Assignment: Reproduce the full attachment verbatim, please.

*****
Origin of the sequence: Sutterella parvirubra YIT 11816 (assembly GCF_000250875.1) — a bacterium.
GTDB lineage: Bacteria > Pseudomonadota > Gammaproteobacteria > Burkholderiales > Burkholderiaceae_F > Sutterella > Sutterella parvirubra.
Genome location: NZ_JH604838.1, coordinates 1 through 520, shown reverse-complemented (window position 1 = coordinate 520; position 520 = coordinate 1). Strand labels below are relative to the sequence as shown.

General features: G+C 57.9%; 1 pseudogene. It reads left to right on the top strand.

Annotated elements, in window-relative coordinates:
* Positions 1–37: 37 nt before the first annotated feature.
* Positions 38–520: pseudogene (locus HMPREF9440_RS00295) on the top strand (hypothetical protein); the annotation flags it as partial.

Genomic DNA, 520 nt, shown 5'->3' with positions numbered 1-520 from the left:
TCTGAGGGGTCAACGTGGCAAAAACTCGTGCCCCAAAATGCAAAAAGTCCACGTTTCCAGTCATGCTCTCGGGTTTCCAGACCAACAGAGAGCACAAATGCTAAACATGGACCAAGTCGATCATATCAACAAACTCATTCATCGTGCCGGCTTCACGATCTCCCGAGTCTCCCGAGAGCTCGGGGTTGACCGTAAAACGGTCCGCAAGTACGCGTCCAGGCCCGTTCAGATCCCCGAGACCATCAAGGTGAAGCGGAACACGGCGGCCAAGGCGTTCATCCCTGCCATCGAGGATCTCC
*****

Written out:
Origin of the sequence: Sutterella parvirubra YIT 11816 (assembly GCF_000250875.1) — a bacterium.
GTDB lineage: Bacteria > Pseudomonadota > Gammaproteobacteria > Burkholderiales > Burkholderiaceae_F > Sutterella > Sutterella parvirubra.
Genome location: NZ_JH604838.1, coordinates 1 through 520, shown reverse-complemented (window position 1 = coordinate 520; position 520 = coordinate 1). Strand labels below are relative to the sequence as shown.

General features: G+C 57.9%; 1 pseudogene. It reads left to right on the top strand.

Annotated elements, in window-relative coordinates:
* Positions 1–37: 37 nt before the first annotated feature.
* Positions 38–520: pseudogene (locus HMPREF9440_RS00295) on the top strand (hypothetical protein); the annotation flags it as partial.

Genomic DNA, 520 nt, shown 5'->3' with positions numbered 1-520 from the left:
TCTGAGGGGTCAACGTGGCAAAAACTCGTGCCCCAAAATGCAAAAAGTCCACGTTTCCAGTCATGCTCTCGGGTTTCCAGACCAACAGAGAGCACAAATGCTAAACATGGACCAAGTCGATCATATCAACAAACTCATTCATCGTGCCGGCTTCACGATCTCCCGAGTCTCCCGAGAGCTCGGGGTTGACCGTAAAACGGTCCGCAAGTACGCGTCCAGGCCCGTTCAGATCCCCGAGACCATCAAGGTGAAGCGGAACACGGCGGCCAAGGCGTTCATCCCTGCCATCGAGGATCTCC